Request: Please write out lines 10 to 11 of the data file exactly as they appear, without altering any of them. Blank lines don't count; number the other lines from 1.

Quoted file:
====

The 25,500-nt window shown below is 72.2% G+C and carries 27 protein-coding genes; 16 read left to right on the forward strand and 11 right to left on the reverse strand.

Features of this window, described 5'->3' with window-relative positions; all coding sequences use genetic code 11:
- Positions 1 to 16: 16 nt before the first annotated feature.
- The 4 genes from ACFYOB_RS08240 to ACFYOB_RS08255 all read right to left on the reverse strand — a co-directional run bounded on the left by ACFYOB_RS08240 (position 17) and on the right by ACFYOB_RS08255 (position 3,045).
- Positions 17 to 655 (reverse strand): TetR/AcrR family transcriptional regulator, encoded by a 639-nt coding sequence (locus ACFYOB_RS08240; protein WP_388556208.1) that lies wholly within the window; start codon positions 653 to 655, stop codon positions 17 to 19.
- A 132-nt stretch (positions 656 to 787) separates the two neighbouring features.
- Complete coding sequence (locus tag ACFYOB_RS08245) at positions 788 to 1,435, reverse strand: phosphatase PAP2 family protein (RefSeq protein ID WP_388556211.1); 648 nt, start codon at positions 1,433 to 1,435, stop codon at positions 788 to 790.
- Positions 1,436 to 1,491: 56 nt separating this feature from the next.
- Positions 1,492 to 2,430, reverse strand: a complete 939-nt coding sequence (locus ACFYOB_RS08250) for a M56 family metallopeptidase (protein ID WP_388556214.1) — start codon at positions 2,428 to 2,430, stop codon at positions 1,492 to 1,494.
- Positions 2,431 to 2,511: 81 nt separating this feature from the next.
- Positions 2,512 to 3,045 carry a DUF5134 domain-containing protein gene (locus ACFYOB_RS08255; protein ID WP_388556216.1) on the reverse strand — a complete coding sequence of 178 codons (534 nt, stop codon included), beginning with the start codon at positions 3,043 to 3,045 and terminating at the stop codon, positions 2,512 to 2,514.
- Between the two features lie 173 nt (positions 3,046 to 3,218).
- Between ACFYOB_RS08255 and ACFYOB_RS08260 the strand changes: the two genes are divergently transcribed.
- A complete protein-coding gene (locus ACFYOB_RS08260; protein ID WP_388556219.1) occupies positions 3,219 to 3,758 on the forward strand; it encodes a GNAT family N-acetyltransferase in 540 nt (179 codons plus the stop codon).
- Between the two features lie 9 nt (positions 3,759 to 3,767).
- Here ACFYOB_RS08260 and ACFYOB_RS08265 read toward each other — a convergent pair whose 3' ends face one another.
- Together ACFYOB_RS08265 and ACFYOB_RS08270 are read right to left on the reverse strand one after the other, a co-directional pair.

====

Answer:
- Positions 2,431 to 2,511: 81 nt separating this feature from the next.
- Positions 2,512 to 3,045 carry a DUF5134 domain-containing protein gene (locus ACFYOB_RS08255; protein ID WP_388556216.1) on the reverse strand — a complete coding sequence of 178 codons (534 nt, stop codon included), beginning with the start codon at positions 3,043 to 3,045 and terminating at the stop codon, positions 2,512 to 2,514.